Fall 2022 NCC Magazine

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FALL 2022



a thriving


Building on our 60 years of excellence

to accelerate the pace of conservation

FALL 2022


Nature Conservancy of Canada

4 Measuring your impact

A sample of what you’ve made possible.

6 Toward a thriving world

Celebrating 60 years of conservation, and looking

ahead to the next six decades.

10 Across the country

Conservation from coast to coast to coast.

12 Conservation partnerships

Some of NCC’s most successful projects have

been made thanks to government partnerships.

16 Walking together on the land

Lessons learned and perspectives gained

from Indigenous communities in becoming

better caretakers of the land.

18 Your natural legacy

The generosity of Canadians is building

a thriving world.

Digital extras

Check out our online magazine page with

additional content to supplement this issue,

at nccmagazine.ca.

Nature Conservancy of Canada

245 Eglinton Ave. East, Suite 410 | Toronto, Ontario, Canada M4P 3J1

magazine@natureconservancy.ca | Phone: 416.932.3202 | Toll-free: 877.231.3552

The Nature Conservancy of Canada (NCC) is the country’s unifying force for nature. We seek

solutions to the twin crises of rapid biodiversity loss and climate change through large-scale,

permanent land conservation. NCC is a registered charity. With nature, we build a thriving world.

The Nature Conservancy of Canada Magazine is distributed to donors and supporters of NCC.


Trademarks owned by the Nature Conservancy of Canada.

FSC is not responsible for any calculations on

saving resources by choosing this paper.

Printed on Enviro100 paper, which contains 100% post-consumer fibre, is EcoLogo, Processed Chlorine Free

certified and manufactured in Canada by Rolland using biogas energy. Printed in Canada with vegetable-based

inks by Warrens Waterless Printing. This publication saved 163 trees and 54,252 litres of water*.




2 FALL 2022 natureconservancy.ca

Thor Sveinbjornson,

conservation superhero

Dear Nature


of Canada,



My favourite place to be in nature is

on the shoreline of a lake, like at

our cabin at Last Mountain Lake in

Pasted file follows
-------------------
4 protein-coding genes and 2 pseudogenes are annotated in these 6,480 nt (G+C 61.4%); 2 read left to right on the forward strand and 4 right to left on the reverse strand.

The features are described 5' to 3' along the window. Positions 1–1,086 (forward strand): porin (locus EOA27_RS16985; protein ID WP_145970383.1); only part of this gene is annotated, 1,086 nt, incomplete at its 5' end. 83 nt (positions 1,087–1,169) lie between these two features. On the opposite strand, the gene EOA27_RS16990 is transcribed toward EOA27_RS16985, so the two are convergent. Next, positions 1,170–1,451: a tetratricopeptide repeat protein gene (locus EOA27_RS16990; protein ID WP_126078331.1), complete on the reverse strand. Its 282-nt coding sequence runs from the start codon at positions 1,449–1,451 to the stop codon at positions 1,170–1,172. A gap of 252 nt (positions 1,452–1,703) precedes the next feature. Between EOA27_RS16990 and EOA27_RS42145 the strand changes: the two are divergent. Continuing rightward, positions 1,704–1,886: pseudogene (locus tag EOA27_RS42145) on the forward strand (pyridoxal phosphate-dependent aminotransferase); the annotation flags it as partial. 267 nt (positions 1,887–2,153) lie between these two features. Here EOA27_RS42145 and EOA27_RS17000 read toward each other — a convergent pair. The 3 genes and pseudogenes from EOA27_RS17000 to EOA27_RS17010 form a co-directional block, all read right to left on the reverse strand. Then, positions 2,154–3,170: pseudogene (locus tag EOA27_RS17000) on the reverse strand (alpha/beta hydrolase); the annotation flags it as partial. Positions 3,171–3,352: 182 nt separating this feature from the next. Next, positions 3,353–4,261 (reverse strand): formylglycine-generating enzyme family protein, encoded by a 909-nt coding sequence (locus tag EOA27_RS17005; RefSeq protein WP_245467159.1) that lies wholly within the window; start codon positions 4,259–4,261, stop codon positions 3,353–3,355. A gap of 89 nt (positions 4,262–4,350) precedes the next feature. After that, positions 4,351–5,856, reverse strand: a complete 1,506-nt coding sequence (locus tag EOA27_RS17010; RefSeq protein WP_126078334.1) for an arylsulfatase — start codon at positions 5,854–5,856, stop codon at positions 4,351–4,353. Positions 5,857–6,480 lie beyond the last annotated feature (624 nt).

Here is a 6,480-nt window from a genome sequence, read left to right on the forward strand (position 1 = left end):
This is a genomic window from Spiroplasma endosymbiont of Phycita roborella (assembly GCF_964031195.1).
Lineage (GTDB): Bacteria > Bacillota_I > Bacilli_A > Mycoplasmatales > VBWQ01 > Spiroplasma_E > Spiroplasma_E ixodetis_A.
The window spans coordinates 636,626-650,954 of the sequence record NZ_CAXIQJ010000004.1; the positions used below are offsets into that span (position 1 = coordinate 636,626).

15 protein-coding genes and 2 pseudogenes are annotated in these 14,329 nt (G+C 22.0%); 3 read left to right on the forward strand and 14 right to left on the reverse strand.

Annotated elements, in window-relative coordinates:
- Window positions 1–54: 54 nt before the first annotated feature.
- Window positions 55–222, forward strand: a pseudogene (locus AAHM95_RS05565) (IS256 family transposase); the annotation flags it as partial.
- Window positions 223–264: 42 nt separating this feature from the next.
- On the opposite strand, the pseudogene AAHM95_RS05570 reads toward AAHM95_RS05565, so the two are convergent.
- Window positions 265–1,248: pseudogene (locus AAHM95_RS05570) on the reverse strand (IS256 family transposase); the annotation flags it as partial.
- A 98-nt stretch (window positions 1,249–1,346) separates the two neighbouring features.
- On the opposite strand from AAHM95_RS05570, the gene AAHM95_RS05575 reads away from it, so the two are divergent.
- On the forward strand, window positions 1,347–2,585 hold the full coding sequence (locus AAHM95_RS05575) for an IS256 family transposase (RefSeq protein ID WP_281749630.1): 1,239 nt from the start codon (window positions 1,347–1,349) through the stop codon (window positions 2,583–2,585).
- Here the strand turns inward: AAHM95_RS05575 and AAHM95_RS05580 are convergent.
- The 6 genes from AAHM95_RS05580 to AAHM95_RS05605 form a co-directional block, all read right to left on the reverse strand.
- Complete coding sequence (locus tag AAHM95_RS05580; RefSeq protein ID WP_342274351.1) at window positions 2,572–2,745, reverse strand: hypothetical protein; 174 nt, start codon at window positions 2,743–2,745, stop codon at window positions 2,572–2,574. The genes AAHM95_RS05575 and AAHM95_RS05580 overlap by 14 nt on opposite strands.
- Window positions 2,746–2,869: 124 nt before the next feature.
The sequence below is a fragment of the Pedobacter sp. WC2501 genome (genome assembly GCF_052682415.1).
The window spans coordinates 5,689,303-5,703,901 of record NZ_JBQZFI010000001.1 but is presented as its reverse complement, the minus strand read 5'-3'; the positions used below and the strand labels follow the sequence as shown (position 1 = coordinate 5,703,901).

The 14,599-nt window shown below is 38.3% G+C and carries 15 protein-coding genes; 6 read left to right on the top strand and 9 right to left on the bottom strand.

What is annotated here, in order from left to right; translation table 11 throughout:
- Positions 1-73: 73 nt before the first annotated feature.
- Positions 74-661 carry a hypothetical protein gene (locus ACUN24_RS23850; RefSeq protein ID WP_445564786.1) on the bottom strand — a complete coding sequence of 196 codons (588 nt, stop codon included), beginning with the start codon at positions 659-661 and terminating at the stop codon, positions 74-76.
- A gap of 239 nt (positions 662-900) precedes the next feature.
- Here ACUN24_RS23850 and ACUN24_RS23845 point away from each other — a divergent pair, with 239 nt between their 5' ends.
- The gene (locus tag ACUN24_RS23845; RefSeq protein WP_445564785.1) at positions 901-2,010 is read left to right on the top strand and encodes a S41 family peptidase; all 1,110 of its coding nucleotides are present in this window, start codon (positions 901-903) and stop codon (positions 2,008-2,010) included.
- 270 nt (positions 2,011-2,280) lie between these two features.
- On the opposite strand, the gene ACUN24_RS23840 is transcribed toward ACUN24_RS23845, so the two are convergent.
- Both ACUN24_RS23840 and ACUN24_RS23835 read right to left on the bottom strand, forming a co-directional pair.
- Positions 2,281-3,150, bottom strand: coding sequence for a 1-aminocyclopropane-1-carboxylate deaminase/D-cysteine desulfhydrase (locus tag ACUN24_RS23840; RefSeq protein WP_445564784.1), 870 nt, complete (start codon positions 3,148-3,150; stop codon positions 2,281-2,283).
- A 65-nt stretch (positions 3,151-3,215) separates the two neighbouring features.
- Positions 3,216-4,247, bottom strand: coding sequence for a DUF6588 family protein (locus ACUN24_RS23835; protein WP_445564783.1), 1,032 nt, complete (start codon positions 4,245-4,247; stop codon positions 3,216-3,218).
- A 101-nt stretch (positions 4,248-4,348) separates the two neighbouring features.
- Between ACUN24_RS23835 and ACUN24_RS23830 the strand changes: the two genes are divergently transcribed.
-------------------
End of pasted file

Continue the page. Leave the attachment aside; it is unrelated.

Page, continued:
Saskatchewan. It is a really awesome place to

play and spend time in, and also an important

place for many different plants and animals.

Birds are one of my favourites. At the

lake, we see yellow warblers, pelicans, purple

martins, waxwings, orioles, gray catbirds and

hummingbirds. Every now and then I see a

common loon. I like identifying them by their

calls — western kingbirds have a very quick

and cheerful song. Chickadees and yellow

warblers sound an awful lot alike and can be

tricky! But when I don’t know what species

it is, I enjoy using a book or bird ID app to

figure it out.

It is important to protect nature because

it is what keeps people alive! If there wasn’t

nature, our own species would go extinct.

In Saskatchewan, grasslands are one of the

most important biomes* that we need to

protect. I am really happy that the Nature

Conservancy of Canada has been protecting

nature for 60 years. Sixty years from now,

I will be 69 years old, and when I am that

old, I hope our planet looks the same but

even healthier!

Spending time in nature makes me feel

peaceful. When I see the wonders of nature

it makes me happy and want to protect it.

So, if you want to help someone understand

that protecting nature is important, you just

need to let them see the wonders of it, too!

Thor Sveinbjornson, age 9

Spring Bay, Last Mountain Lake,


*Thor’s aunt, who transcribed this letter

for him, assures us he really does know

the word “biome” and came up with it on

his own in their conversation!



Fernando Lessa is

a professional nature-image

maker based

in North Vancouver, BC,

best known for his

conservation and

ecology documentation

of marine and freshwater


He photographed

various NCC staff

portraits throughout

the magazine.

Hawlii Pichette is a

Mushkego Cree (Treaty

9) urban mixed-blood

artist and illustrator. Her

work is deeply influenced

by her culture

and upbringing, and

reflects the beautiful

integral interconnections

of the natural

world. She illustrated

“Walking together on

the land,” page 16.


FALL 2022 3




Looking back at what we’ve accomplished

with your support, and casting ahead to

bigger and bolder goals in the next 60 years

Since the first Nature Conservancy of Canada (NCC)

project at Cavan Swamp and Bog, Ontario, almost

60 years ago, you’ve helped us come a long way in

ensuring the future of precious landscapes across the country.

Thousands of Canadians and various funding partners from

coast to coast to coast pitched in to support the conservation

of the lands and waters that sustain us all. Working together

with communities and partners, we look forward to the next

60 years as we achieve bigger and bolder goals, at a faster

pace, in restoring and conserving the natural environment

that we collectively value. Because when nature thrives,

we all thrive.

Here’s a sample of what you’ve helped us accomplish to date:




Canada is a land of an estimated

two million lakes. Your support has

ensured the protection of nearly